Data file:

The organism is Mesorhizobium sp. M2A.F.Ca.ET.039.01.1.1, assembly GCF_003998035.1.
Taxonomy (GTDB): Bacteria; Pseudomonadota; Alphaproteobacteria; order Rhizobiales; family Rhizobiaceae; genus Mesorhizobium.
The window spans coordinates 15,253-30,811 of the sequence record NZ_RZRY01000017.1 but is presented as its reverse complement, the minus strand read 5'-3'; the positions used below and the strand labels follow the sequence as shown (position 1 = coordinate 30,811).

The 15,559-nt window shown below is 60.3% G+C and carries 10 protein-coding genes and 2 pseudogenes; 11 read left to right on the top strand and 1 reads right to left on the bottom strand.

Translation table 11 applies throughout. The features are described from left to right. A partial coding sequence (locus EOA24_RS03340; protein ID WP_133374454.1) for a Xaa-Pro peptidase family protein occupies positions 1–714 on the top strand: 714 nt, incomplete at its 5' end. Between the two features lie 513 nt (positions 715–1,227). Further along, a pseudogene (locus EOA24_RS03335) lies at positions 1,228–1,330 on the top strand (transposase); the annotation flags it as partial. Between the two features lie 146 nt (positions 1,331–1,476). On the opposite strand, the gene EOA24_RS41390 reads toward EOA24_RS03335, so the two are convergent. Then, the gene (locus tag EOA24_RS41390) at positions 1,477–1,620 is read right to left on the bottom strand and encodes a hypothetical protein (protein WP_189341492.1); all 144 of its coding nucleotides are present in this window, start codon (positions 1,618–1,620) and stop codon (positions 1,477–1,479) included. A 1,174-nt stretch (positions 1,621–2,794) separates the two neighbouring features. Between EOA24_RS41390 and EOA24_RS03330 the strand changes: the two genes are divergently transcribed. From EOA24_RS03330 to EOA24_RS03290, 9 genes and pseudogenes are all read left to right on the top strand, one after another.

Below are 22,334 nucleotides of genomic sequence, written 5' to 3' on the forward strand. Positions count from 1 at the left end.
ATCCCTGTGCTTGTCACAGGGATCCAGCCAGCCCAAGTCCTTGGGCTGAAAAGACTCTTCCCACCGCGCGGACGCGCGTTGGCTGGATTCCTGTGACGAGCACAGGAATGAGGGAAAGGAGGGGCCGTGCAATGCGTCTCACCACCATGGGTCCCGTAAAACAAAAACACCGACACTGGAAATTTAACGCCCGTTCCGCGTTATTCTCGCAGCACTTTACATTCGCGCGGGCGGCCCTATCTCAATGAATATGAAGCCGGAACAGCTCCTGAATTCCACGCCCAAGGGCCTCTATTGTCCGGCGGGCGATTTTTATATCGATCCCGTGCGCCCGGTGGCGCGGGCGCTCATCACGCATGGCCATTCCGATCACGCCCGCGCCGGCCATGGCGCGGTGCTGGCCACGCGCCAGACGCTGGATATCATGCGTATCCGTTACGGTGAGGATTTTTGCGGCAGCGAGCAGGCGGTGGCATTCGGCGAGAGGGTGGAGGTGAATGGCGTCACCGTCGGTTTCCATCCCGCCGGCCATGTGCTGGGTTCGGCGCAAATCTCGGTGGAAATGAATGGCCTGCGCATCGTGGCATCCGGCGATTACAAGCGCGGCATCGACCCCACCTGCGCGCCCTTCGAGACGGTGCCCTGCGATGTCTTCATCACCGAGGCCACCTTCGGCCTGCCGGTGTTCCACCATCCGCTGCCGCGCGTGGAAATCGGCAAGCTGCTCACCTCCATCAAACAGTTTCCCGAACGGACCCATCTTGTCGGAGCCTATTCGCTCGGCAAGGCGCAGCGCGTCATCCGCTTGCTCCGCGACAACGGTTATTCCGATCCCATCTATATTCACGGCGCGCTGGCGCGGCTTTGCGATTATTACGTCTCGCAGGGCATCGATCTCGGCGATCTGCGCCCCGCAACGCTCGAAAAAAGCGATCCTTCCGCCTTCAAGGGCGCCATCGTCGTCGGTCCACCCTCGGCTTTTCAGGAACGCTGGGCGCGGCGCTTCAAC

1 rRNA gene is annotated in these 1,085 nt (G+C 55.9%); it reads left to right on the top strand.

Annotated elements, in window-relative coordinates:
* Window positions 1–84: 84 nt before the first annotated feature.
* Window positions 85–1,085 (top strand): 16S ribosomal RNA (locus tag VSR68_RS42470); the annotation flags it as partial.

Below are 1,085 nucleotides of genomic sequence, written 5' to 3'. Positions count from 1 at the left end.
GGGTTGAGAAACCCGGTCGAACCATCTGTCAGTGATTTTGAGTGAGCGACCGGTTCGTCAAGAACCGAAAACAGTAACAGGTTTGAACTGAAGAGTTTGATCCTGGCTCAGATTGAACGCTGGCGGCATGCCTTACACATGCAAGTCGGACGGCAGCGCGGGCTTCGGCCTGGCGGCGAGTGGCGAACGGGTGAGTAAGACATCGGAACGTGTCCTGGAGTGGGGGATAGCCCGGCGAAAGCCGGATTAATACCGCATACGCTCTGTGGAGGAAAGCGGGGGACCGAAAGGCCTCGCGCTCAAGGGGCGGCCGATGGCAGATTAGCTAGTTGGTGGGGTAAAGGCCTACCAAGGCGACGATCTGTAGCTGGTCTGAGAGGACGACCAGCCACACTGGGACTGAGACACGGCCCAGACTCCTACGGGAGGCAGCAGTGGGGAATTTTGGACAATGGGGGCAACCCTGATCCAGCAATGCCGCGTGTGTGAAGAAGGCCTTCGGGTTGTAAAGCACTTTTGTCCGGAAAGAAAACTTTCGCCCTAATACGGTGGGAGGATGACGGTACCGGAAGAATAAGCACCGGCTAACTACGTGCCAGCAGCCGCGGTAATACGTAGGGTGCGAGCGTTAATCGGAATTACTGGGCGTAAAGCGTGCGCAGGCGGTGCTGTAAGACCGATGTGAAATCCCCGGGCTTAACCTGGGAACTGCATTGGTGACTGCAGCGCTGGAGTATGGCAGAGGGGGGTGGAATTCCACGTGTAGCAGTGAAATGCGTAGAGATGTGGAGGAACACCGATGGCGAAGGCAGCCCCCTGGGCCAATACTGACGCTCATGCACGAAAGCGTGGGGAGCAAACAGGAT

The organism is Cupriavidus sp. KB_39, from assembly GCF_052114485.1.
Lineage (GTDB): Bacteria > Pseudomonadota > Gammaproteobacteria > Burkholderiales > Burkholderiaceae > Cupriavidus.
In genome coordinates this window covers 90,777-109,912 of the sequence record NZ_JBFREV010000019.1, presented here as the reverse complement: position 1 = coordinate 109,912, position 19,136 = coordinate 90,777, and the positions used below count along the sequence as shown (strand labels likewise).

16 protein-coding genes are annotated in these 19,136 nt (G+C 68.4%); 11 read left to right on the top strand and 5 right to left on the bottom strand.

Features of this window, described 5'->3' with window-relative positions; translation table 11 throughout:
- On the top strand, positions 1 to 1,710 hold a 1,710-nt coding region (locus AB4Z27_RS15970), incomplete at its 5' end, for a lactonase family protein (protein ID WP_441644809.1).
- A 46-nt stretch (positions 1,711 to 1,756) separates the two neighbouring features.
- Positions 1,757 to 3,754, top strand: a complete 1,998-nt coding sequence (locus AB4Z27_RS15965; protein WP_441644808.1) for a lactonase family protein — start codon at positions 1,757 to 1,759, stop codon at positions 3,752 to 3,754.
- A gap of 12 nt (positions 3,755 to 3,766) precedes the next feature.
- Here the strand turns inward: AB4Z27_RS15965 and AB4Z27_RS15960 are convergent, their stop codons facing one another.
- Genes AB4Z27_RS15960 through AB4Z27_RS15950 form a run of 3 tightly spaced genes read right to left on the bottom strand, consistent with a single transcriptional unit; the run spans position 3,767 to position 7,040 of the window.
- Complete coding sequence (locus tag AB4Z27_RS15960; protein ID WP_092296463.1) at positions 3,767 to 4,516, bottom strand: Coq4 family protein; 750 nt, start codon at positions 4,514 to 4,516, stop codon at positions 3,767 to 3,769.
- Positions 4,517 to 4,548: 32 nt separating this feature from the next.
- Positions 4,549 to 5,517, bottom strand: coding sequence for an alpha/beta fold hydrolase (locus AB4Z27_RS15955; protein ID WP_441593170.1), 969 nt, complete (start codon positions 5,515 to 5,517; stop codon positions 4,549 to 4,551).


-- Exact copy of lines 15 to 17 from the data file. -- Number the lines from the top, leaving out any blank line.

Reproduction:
Lineage (GTDB): Bacteria > Pseudomonadota > Gammaproteobacteria > Burkholderiales > Burkholderiaceae > Cupriavidus.
In genome coordinates this window covers 90,777-109,912 of the sequence record NZ_JBFREV010000019.1, presented here as the reverse complement: position 1 = coordinate 109,912, position 19,136 = coordinate 90,777, and the positions used below count along the sequence as shown (strand labels likewise).

16 protein-coding genes are annotated in these 19,136 nt (G+C 68.4%); 11 read left to right on the top strand and 5 right to left on the bottom strand.